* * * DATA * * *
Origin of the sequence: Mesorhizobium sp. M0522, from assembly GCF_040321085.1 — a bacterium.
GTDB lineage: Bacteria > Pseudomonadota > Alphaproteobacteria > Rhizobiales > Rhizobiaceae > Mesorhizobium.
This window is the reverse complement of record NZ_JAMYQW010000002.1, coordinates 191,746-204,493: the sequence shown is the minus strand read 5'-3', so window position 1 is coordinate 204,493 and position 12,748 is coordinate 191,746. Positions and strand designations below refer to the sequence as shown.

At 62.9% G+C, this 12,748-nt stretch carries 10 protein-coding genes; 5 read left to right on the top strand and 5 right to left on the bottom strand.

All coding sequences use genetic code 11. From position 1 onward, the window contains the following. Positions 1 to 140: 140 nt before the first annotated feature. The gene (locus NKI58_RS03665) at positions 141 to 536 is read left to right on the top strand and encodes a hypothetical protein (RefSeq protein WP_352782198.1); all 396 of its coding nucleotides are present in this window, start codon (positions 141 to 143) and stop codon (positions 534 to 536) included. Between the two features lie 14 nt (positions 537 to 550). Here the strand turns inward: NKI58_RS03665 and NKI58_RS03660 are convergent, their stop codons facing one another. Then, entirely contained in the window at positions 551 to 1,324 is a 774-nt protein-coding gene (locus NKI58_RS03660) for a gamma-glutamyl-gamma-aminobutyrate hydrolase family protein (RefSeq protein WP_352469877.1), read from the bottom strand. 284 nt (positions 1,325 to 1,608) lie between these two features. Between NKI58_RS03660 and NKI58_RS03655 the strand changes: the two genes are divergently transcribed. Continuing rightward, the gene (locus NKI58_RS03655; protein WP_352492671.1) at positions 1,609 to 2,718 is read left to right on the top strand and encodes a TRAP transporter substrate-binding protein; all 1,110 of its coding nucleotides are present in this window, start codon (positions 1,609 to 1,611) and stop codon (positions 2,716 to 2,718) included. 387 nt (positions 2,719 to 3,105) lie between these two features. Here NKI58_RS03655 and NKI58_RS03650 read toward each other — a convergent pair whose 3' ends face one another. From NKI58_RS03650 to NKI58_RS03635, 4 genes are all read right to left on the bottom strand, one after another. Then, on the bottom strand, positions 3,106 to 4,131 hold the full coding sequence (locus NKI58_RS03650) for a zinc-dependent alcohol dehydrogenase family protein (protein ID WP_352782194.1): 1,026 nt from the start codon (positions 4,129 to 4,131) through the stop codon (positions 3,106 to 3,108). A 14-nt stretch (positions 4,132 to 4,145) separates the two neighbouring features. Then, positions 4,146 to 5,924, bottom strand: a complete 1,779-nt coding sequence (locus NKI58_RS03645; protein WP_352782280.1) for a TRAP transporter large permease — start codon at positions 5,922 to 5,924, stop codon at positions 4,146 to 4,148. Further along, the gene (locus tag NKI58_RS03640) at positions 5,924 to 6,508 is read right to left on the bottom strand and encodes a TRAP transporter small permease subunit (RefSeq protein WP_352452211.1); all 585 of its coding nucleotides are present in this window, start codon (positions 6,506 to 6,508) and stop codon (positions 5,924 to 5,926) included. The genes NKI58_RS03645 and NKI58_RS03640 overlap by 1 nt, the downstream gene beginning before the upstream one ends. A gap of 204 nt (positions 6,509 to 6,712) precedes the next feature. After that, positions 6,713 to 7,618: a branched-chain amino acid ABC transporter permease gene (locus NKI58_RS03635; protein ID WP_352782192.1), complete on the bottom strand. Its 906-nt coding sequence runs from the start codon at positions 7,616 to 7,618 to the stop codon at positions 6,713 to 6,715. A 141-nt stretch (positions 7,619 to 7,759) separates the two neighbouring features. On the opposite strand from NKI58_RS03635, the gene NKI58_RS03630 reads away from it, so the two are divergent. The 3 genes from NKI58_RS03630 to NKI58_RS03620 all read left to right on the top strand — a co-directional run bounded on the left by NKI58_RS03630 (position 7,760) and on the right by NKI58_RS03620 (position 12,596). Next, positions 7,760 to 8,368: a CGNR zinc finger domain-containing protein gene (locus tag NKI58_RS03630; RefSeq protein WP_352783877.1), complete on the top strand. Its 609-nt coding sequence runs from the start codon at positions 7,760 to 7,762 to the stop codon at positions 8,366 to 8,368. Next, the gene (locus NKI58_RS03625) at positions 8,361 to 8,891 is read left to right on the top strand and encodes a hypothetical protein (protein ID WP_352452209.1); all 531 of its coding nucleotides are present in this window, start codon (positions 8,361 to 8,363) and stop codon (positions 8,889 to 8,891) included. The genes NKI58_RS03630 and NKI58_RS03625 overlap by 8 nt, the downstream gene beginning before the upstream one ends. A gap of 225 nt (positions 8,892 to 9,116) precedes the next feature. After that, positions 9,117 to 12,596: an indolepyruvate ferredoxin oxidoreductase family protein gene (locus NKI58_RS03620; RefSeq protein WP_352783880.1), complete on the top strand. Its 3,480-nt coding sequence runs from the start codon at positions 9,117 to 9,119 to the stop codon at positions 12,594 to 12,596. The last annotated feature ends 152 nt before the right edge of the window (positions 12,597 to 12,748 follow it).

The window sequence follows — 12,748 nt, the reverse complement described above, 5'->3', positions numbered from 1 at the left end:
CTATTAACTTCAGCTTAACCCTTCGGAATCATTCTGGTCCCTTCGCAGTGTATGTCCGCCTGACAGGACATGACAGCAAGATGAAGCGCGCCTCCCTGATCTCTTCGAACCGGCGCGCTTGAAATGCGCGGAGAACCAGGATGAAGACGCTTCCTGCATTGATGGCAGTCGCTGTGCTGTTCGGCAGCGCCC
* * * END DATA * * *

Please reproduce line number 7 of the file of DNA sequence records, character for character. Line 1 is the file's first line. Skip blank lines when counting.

CTATTAACTTCAGCTTAACCCTTCGGAATCATTCTGGTCCCTTCGCAGTGTATGTCCGCCTGACAGGACATGACAGCAAGATGAAGCGCGCCTCCCTGATCTCTTCGAACCGGCGCGCTTGAAATGCGCGGAGAACCAGGATGAAGACGCTTCCTGCATTGATGGCAGTCGCTGTGCTGTTCGGCAGCGCCC